11

How to reuse the apt up part of the apt update and apt upgrade commands to execute both commands in sequence in just one line without an alias.

Something like: apt up{date,grade}.

3
  • What would actually be the aim of achieving this? Why may this be interesting/relevant? – vanadium Oct 22 '18 at 13:08
  • 25
    @vanadium we are linux users, trying pointless things allows us to learn techniques that can be applied later to more complex things, if none of us ever did that let's be honest none of us would be here – Darren H Oct 22 '18 at 13:18
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    @DarrenH That is what I thought indeed :-) – vanadium Oct 22 '18 at 13:19
19

The simple way ( and more efficient) is via for loop (on one line but here it's shown in multiple lines for clarity):

for i in {date,grade}; do
     apt up${i}
done

The smart way is to make an alias in ~/.bashrc for these two commands and forget about retyping it ever again:

alias upgrade=' sudo apt update && sudo apt upgrade'

The elaborate way is to do this:

$ echo sudo" "apt" "up{"date","grade"}" && " :
sudo apt update &&  sudo apt upgrade &&  :

See what's happening ? We're building a valid string of text to be run by shell. Now all you need to do is to use eval instead of echo. But eval is generally not recommended in shell scripting and this command is much more convoluted and non portable than the for loop. Variation on the theme without eval (and shortest so far, but not efficient due to pipe and multiple commands echo,two apt,sudo and sh so lots of forking):

$ echo "apt "{update,upgrade}";"|sudo sh

We can also use set to turn the desired sequence into positional parameters and just execute apt with $1 and $2 args:

$ set {update,upgrade}; echo apt $1 && echo apt $2
apt update
apt upgrade

Or alternatively use for loop again, since it defaults to processing positional parameters if you don't specify a sequence in the for variable (sequence)

$ set {update,upgrade} ; for i; do echo apt $i ;done
apt update
apt upgrade

Using set is a very common technique I see among professionals who work with shells a lot, and for a good reason - this is very portable and will work in /bin/sh where you have no arrays or {a,b,c} expansion. So POSIX-ly portable way would be set update upgrade ; for i; do echo apt $i ;done. Additionally, this should be efficient.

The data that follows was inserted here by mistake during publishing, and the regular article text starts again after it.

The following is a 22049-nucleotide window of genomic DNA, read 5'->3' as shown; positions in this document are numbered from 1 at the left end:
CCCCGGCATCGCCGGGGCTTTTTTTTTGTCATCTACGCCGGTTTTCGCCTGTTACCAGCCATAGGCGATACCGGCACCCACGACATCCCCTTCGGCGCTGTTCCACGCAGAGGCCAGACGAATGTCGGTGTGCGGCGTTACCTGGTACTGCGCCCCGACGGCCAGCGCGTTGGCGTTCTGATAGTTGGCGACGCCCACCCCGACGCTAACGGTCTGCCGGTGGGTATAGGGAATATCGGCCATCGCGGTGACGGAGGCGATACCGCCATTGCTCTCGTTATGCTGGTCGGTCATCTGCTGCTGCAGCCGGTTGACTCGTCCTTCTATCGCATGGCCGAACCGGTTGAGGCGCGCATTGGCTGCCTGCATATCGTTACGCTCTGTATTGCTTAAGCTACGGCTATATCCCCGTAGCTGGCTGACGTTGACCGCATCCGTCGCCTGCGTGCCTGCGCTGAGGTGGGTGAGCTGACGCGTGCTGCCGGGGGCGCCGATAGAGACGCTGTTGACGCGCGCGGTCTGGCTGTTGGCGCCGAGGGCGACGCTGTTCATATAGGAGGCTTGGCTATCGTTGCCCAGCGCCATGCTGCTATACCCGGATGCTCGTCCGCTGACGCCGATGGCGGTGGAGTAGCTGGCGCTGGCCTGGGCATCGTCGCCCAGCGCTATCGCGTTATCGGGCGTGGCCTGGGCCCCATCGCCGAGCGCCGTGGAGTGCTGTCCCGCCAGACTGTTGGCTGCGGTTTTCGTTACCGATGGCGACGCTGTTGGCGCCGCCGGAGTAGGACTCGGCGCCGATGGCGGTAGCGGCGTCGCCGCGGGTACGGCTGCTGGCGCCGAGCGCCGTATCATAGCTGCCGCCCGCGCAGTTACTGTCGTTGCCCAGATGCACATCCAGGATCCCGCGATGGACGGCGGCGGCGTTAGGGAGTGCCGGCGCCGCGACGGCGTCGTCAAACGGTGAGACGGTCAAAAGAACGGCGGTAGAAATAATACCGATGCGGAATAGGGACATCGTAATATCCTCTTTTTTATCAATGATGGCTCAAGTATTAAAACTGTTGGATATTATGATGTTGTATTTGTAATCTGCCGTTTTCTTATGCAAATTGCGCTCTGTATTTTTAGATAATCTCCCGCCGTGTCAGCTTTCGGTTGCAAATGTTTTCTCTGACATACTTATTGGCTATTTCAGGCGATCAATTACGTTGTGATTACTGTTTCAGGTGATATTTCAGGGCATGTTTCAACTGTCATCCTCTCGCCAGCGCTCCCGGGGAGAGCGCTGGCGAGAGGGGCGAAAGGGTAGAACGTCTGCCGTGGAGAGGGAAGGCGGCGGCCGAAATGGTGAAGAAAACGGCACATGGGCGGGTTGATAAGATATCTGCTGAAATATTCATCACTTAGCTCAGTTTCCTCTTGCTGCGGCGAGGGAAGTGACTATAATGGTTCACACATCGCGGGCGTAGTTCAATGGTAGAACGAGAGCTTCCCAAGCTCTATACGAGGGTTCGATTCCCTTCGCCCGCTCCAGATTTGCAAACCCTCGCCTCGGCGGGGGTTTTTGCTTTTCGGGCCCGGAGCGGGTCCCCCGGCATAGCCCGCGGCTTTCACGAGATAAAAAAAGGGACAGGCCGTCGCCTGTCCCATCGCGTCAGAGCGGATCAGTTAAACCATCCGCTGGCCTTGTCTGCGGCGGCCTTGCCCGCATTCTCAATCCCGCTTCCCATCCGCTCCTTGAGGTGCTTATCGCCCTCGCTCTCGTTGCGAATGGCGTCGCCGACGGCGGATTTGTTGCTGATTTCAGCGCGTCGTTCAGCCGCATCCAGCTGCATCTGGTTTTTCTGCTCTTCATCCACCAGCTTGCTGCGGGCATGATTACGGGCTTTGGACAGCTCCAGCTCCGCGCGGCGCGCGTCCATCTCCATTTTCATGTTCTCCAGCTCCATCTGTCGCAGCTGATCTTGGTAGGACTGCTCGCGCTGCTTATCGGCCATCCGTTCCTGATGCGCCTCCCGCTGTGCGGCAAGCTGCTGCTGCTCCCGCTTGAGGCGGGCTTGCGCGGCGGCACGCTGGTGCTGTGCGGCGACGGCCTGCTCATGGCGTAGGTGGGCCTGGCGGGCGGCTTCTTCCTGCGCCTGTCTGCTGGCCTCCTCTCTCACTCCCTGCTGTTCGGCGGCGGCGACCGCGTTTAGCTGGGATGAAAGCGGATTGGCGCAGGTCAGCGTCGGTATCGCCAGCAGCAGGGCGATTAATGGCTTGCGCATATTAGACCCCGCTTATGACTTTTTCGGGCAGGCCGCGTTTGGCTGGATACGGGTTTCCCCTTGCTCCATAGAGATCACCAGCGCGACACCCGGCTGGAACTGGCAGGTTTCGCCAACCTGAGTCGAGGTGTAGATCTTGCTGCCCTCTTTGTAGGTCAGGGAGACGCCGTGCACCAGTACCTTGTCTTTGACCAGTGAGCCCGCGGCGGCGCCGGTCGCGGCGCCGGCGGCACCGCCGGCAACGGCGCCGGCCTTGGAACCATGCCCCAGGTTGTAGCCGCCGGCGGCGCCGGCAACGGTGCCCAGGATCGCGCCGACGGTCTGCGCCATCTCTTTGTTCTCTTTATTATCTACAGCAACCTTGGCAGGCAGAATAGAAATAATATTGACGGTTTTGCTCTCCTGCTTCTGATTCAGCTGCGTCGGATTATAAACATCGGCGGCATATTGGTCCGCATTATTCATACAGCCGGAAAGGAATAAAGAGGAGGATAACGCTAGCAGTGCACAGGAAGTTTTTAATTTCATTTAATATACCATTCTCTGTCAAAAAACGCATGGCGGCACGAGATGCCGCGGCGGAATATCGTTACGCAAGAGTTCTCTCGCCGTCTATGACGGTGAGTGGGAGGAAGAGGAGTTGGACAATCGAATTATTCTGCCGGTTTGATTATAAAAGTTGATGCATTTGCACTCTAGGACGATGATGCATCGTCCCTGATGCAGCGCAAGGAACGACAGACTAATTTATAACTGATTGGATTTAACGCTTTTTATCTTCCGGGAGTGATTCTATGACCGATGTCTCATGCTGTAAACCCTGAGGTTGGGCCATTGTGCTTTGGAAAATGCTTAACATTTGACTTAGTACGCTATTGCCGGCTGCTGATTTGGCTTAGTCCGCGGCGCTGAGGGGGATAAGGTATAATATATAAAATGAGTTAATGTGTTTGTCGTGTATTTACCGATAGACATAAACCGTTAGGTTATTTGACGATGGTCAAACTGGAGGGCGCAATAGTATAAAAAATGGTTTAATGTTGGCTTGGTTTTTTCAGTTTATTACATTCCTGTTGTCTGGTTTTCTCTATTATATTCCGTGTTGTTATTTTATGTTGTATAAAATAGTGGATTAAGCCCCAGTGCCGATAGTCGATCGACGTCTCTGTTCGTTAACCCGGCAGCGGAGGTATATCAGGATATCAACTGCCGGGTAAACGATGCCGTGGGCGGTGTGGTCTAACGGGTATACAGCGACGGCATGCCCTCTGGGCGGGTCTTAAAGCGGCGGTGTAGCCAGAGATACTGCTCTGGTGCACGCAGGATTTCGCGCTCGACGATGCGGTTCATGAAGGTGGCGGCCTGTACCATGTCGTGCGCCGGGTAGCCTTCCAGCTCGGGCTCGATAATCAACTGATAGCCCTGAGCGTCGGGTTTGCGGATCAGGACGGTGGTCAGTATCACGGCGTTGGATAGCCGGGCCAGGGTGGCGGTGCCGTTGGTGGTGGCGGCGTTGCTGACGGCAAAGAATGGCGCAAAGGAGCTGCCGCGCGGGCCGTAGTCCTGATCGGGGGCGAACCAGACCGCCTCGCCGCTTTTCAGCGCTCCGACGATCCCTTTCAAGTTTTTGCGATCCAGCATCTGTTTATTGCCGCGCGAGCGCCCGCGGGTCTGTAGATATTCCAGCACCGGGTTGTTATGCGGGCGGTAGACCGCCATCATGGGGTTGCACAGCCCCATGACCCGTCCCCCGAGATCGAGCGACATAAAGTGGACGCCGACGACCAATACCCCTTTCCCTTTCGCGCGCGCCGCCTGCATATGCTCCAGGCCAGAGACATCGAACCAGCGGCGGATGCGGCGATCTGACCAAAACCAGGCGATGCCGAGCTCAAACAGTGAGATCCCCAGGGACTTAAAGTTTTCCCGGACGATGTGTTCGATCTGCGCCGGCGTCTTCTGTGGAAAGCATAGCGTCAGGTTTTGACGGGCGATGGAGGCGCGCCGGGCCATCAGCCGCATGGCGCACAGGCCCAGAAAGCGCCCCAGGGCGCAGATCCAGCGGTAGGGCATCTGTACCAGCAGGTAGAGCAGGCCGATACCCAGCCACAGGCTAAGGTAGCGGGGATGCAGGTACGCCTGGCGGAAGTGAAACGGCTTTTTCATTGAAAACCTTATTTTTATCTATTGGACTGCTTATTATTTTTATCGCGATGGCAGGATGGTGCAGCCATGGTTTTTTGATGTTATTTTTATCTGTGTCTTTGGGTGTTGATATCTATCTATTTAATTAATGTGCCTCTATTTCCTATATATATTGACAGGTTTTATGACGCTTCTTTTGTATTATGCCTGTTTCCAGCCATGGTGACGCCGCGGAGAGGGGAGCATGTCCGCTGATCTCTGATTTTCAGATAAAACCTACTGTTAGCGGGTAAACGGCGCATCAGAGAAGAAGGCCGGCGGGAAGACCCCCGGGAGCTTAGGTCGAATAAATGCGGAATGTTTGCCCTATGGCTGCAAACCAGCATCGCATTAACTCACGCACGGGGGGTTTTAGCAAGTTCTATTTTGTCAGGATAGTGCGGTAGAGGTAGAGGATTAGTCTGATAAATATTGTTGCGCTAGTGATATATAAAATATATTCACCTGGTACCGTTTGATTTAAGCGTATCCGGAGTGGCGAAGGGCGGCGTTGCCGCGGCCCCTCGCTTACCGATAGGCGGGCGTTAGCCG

Or we can go the while loop route:

$ echo {date,$'\n',grade}|while read i;do echo apt up${i}; done 
apt update
apt upgrade

Of course remember to run it without echo for actual command execution to take place

14
  • 7
    Just do the for loop in one line. for i in {date,grade}; do sudo apt up${i}; done – Videonauth Oct 22 '18 at 7:15
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    If you prefer to keep your files nice and tidy, you can put aliases in ~/.bash_aliases, too. This file should be automatically sourced by ~/.bashrc. – francescop21 Oct 22 '18 at 7:36
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    I've updated my answer with perhaps what you want. It is a one-liner, but I don't think if it makes it any easier. Frankly, there's no point in doing this when you want to run two commands (yes, that's two apt commands) with different arguments (update and upgrade), so I'll still say for loop is the way to go – Sergiy Kolodyazhnyy Oct 22 '18 at 7:38
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    No need for string expansion in for loop header, just name the iterations: for i in date grade; do – rexkogitans Oct 22 '18 at 9:23
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    Such an alias should obviously be named upgrate. – pipe Oct 22 '18 at 11:01
14

You can also use bash history expansion to get parts of the current command line and modify it:

$ apt update; !#:s/date/grade
apt update; apt upgrade;
Reading package lists... Done
...
  • !# is the current line
  • :s/date/grade is a modifier that substitutes date with grade
1
  • 6
    You can even save 2 more characters by using !#:s/dat/grad instead – Dan Oct 22 '18 at 22:46
9

Another simple option using xargs instead of for:

echo up{dat,grad}e | xargs -n1 apt

Test:

$ echo up{dat,grad}e | xargs -n1 echo apt
apt update
apt upgrade

However, I’d prefer a shell alias just like Sergiy because these “simple” ways are not simple enough to be actually useful.

3
  • 1
    Very nice. Variation on the theme could be printf "%s\n" {date,grade} | xargs -I% -n1 echo apt up% although this is a bit longer – Sergiy Kolodyazhnyy Oct 22 '18 at 7:44
  • printf '%s' is generally good practice since you can't escape it, e.g. with --help or -e. – yyny Oct 22 '18 at 9:35
  • @YoYoYonnY Yes. Maybe printf '%s\0' would be even better, xargs has a flag to handle null terminated args – Sergiy Kolodyazhnyy Oct 22 '18 at 10:08
2

Create a function like this:

repeat() { 
    for suffix in "${@:2}";
    do
        eval "$1""$suffix";
    done
}

Then you can run repeat 'apt up' {date,grade}. This has the benefit of being reusable for totally different commands, although it's not saving you any typing for this one.

I'd certainly agree with some of the other answers that something like this is probably more useful:

alias apt-up='apt update && apt upgrade'
0

@muru's answer led me to read up on history expansion and I found another variant

 $ sudo apt update
 $ ^dat^grad^

^string1^string2^ is equivalent to !!:s/string1/string2/, which takes the last command and replaces string1 with string2.

-2

I resuse the apt-get up part of the command using the following key sequence:

Up ArrowBackspaceBackspaceBackspaceBackspace

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